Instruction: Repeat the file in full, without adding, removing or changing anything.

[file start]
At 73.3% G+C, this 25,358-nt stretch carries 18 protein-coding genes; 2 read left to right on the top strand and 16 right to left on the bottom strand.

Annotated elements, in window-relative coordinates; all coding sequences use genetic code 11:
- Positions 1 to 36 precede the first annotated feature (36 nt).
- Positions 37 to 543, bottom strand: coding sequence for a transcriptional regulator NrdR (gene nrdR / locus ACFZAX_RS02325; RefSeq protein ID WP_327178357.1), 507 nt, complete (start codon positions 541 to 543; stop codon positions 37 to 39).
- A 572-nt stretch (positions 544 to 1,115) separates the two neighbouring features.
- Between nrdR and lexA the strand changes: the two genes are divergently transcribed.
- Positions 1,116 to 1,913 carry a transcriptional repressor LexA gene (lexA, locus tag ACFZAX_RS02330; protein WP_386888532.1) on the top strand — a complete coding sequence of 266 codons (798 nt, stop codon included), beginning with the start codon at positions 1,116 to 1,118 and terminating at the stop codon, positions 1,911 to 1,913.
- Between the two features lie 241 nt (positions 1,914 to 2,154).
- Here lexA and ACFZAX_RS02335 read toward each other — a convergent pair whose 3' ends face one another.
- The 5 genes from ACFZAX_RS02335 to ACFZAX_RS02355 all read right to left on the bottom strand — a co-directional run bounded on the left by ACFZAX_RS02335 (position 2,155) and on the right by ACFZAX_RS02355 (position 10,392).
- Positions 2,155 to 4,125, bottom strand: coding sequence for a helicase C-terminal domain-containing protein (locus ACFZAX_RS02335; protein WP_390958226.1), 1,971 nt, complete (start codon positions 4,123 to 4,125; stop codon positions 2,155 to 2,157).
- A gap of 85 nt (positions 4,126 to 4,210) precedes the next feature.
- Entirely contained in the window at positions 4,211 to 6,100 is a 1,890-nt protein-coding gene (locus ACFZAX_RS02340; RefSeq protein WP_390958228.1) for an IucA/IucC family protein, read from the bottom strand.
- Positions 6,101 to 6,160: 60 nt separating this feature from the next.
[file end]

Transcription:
At 73.3% G+C, this 25,358-nt stretch carries 18 protein-coding genes; 2 read left to right on the top strand and 16 right to left on the bottom strand.

Annotated elements, in window-relative coordinates; all coding sequences use genetic code 11:
- Positions 1 to 36 precede the first annotated feature (36 nt).
- Positions 37 to 543, bottom strand: coding sequence for a transcriptional regulator NrdR (gene nrdR / locus ACFZAX_RS02325; RefSeq protein ID WP_327178357.1), 507 nt, complete (start codon positions 541 to 543; stop codon positions 37 to 39).
- A 572-nt stretch (positions 544 to 1,115) separates the two neighbouring features.
- Between nrdR and lexA the strand changes: the two genes are divergently transcribed.
- Positions 1,116 to 1,913 carry a transcriptional repressor LexA gene (lexA, locus tag ACFZAX_RS02330; protein WP_386888532.1) on the top strand — a complete coding sequence of 266 codons (798 nt, stop codon included), beginning with the start codon at positions 1,116 to 1,118 and terminating at the stop codon, positions 1,911 to 1,913.
- Between the two features lie 241 nt (positions 1,914 to 2,154).
- Here lexA and ACFZAX_RS02335 read toward each other — a convergent pair whose 3' ends face one another.
- The 5 genes from ACFZAX_RS02335 to ACFZAX_RS02355 all read right to left on the bottom strand — a co-directional run bounded on the left by ACFZAX_RS02335 (position 2,155) and on the right by ACFZAX_RS02355 (position 10,392).
- Positions 2,155 to 4,125, bottom strand: coding sequence for a helicase C-terminal domain-containing protein (locus ACFZAX_RS02335; protein WP_390958226.1), 1,971 nt, complete (start codon positions 4,123 to 4,125; stop codon positions 2,155 to 2,157).
- A gap of 85 nt (positions 4,126 to 4,210) precedes the next feature.
- Entirely contained in the window at positions 4,211 to 6,100 is a 1,890-nt protein-coding gene (locus ACFZAX_RS02340; RefSeq protein WP_390958228.1) for an IucA/IucC family protein, read from the bottom strand.
- Positions 6,101 to 6,160: 60 nt separating this feature from the next.